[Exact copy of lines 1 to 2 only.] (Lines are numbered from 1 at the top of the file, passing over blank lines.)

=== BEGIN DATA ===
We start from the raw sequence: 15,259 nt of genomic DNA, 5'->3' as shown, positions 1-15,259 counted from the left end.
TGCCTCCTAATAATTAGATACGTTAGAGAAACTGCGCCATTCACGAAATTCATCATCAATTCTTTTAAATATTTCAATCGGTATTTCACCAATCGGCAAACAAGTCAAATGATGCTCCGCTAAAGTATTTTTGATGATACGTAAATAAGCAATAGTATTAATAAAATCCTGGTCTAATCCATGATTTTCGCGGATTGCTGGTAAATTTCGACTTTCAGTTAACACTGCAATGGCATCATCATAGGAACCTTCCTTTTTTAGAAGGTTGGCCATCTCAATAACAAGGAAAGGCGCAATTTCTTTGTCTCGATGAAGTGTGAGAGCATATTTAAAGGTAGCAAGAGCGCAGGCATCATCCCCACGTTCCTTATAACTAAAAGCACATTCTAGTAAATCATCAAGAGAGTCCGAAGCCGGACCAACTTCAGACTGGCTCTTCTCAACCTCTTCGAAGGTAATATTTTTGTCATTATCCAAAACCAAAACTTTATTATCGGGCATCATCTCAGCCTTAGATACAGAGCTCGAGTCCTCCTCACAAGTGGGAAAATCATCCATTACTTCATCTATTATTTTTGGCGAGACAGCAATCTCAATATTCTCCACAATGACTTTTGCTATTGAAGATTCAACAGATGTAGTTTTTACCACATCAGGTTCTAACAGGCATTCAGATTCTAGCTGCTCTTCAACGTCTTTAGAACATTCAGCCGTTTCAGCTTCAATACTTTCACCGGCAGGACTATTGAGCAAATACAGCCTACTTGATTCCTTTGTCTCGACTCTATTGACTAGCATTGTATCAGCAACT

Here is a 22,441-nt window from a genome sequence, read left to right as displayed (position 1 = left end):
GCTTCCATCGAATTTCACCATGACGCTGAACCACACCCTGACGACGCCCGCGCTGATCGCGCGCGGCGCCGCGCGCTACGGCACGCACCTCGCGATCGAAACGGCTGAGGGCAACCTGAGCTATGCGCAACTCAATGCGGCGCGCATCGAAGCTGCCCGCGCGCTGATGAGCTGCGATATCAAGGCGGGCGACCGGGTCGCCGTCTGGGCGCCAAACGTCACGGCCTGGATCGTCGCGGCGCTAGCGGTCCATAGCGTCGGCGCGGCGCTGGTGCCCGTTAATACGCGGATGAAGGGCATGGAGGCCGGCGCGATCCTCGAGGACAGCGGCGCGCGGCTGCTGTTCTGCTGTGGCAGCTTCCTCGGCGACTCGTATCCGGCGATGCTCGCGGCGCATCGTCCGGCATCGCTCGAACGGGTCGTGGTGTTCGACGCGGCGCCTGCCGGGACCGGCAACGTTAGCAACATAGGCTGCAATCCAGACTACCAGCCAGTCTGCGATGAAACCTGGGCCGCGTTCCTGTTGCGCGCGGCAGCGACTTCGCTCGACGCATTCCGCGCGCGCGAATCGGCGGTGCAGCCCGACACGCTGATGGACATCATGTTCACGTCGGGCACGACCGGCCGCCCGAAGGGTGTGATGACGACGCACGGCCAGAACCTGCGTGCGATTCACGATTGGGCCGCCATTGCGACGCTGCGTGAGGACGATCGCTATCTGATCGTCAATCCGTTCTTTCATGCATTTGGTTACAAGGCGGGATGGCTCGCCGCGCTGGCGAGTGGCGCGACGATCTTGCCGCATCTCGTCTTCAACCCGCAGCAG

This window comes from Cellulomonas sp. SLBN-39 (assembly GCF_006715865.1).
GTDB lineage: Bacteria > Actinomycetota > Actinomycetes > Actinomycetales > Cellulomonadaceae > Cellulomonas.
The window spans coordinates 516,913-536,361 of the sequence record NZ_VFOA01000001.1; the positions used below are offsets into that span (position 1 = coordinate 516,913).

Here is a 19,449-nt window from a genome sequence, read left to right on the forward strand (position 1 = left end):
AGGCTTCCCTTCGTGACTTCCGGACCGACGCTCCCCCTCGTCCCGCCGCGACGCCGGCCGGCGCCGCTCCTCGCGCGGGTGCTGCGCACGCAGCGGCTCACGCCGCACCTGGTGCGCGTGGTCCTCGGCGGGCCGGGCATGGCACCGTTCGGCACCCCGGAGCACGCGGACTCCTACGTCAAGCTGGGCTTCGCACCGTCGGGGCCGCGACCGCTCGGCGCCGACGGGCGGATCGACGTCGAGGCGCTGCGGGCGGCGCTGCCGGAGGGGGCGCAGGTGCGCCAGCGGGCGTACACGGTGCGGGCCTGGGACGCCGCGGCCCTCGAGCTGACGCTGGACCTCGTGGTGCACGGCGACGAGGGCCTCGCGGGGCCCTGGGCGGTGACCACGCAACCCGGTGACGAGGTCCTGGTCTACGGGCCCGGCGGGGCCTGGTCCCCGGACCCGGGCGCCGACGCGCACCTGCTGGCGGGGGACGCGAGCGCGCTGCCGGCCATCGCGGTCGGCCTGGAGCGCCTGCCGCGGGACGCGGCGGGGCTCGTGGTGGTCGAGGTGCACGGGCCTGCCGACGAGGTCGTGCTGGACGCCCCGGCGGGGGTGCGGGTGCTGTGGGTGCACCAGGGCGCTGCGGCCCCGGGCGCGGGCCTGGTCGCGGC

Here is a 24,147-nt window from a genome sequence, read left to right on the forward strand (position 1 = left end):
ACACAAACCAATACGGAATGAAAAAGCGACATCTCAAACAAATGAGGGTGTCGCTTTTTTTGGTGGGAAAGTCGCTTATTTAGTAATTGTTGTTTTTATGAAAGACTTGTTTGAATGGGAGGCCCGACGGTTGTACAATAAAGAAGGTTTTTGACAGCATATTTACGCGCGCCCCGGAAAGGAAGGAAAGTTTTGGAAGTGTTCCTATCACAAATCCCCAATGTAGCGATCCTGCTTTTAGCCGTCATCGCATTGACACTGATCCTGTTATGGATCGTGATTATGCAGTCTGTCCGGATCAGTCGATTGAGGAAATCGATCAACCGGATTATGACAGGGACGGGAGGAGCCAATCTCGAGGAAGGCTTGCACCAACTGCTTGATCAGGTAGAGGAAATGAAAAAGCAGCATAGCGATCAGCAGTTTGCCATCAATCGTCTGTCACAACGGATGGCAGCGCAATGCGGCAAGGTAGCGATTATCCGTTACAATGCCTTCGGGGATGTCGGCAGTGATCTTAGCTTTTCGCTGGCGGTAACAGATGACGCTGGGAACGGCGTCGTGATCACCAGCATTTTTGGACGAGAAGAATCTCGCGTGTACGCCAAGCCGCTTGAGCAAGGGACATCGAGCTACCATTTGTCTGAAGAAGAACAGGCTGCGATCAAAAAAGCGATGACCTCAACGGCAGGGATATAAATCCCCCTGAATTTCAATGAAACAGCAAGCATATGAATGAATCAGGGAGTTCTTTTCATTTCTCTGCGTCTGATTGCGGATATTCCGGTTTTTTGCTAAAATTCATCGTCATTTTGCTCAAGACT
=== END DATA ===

We start from the raw sequence: 15,259 nt of genomic DNA, 5'->3' as shown, positions 1-15,259 counted from the left end.
TGCCTCCTAATAATTAGATACGTTAGAGAAACTGCGCCATTCACGAAATTCATCATCAATTCTTTTAAATATTTCAATCGGTATTTCACCAATCGGCAAACAAGTCAAATGATGCTCCGCTAAAGTATTTTTGATGATACGTAAATAAGCAATAGTATTAATAAAATCCTGGTCTAATCCATGATTTTCGCGGATTGCTGGTAAATTTCGACTTTCAGTTAACACTGCAATGGCATCATCATAGGAACCTTCCTTTTTTAGAAGGTTGGCCATCTCAATAACAAGGAAAGGCGCAATTTCTTTGTCTCGATGAAGTGTGAGAGCATATTTAAAGGTAGCAAGAGCGCAGGCATCATCCCCACGTTCCTTATAACTAAAAGCACATTCTAGTAAATCATCAAGAGAGTCCGAAGCCGGACCAACTTCAGACTGGCTCTTCTCAACCTCTTCGAAGGTAATATTTTTGTCATTATCCAAAACCAAAACTTTATTATCGGGCATCATCTCAGCCTTAGATACAGAGCTCGAGTCCTCCTCACAAGTGGGAAAATCATCCATTACTTCATCTATTATTTTTGGCGAGACAGCAATCTCAATATTCTCCACAATGACTTTTGCTATTGAAGATTCAACAGATGTAGTTTTTACCACATCAGGTTCTAACAGGCATTCAGATTCTAGCTGCTCTTCAACGTCTTTAGAACATTCAGCCGTTTCAGCTTCAATACTTTCACCGGCAGGACTATTGAGCAAATACAGCCTACTTGATTCCTTTGTCTCGACTCTATTGACTAGCATTGTATCAGCAACT